There are only three episodes left this season, and "6:02 AM EST" was primarily an hour that refreshed our memory of pertinent storylines and moved the characters into positions for the big finale. There were some great character moments to savor and a few surprising moments, but overall this episode was only "good" in the sense that it focused on the nitty-gritty of season 3's concerns (the Doomsday Device in particular) and made some welcome adjustments before the real fun begins...
There were some big events in this episode that fans have been awaiting all year for regarding the Doomsday Machine, but in many ways they were handled disappointingly. The use of Walternate's grandchild to cheat the machine was predicted weeks ago, and felt like an undramatic cheat. It remains to be seen if that entire storyline with Fauxlivia falling pregnant only existed because it's almost impossible to get Peter back to the other dimension in a logical way. But there's still lots of potential in the sci-fi soap storyline of Olivia discovering her boyfriend's fathered a child with her inter-dimensional doppelganger, and it was refreshing to see that Fauxlivia has changed her opinion on Walternate and his methodology -- perhaps because she's become a mother and understands the value of life. Maybe it was a mistake to give Fauxlivia a sudden relationship with Lincoln (Seth Gabel) however, as it's neatened the love-triangle into a less prickly square.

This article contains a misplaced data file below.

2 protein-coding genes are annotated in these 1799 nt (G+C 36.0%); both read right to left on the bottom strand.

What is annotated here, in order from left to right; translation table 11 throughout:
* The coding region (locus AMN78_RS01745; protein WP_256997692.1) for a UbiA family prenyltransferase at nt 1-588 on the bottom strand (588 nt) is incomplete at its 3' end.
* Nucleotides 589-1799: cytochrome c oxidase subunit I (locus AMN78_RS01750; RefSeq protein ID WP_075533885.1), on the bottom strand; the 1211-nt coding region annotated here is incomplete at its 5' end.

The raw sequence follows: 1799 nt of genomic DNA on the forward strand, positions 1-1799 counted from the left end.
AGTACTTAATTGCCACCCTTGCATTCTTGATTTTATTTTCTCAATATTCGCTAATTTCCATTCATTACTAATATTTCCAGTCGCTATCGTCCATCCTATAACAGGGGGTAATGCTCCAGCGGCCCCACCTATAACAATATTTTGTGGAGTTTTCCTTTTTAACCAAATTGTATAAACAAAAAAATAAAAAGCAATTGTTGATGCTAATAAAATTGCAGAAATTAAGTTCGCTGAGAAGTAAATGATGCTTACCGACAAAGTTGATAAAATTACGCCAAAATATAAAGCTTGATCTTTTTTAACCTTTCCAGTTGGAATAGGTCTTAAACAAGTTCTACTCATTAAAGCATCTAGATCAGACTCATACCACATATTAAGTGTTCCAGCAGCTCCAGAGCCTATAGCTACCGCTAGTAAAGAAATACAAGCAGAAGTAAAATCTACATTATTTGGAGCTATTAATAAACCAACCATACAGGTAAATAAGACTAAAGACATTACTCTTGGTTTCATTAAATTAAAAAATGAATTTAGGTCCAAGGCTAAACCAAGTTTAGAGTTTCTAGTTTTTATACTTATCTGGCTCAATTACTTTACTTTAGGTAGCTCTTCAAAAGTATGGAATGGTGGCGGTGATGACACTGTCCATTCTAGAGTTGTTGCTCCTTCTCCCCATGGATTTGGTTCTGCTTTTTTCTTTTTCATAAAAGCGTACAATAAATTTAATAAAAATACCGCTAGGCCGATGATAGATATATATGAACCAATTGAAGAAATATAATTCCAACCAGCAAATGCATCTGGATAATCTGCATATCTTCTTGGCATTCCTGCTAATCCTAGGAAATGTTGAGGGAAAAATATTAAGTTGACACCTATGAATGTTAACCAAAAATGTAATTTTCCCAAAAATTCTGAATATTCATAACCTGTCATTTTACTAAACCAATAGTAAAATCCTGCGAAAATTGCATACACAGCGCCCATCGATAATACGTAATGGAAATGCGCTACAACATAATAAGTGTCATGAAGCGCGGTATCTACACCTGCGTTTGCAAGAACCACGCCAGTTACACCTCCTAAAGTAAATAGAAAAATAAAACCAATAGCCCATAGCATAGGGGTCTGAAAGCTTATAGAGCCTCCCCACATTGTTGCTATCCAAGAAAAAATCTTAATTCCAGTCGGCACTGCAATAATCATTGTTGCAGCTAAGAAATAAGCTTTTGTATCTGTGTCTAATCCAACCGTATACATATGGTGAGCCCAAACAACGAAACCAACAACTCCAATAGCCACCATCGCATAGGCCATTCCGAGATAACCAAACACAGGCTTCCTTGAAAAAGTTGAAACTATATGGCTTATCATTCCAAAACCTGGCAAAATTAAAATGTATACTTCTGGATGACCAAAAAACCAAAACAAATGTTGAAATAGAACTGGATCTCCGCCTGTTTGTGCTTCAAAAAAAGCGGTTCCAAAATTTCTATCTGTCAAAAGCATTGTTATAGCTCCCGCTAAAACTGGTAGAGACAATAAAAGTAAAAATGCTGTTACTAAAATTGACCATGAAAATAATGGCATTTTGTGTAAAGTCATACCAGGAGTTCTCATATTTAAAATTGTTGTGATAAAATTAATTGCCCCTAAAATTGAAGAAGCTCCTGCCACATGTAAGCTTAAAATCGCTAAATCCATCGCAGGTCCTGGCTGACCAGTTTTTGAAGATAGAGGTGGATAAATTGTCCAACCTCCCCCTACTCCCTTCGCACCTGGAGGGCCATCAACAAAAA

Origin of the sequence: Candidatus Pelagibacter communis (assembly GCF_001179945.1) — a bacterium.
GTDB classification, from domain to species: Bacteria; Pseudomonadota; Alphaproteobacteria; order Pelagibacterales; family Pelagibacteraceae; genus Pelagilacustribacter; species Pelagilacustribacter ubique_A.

If I'm honest, Walter's constant blubbing about his past transgressions and fears that he'll lose his son have started to lose their impact, with Noble expected to deliver another spin on the same basic scene with co-star Jackson. However, having Walter (the epitome of a "man of science") seek some comfort from a nearby chapel, urging God to punish him for his crimes but save their world, was an effecting moment. Beautifully played by Noble, even if the quality of writing didn't quite deliver the knockout emotion that scene was promising. I note that three staff writers are credited on this episode (David Wilcox, Josh Singer, Graham Roland), so it's a shame not one of them could craft dialogue that took full advantage of Walter grappling with his spiritual side.
- Fauxlivia's son is named Henry, after Henry the taxi cab driver who helped during the birth.
- I liked the mention of Walter receiving a sign from God in the white tulip he was mailed during season 2. A moment he evidently sees as a miracle, but which audiences know was the result of a complex time-travel storyline he has no knowledge of (see: "White Tulip")
- Still no sign of an explanation for why Peter (well, his DNA) triggers the Machine, which was built aeons before human civilization began. They do have an explanation, right?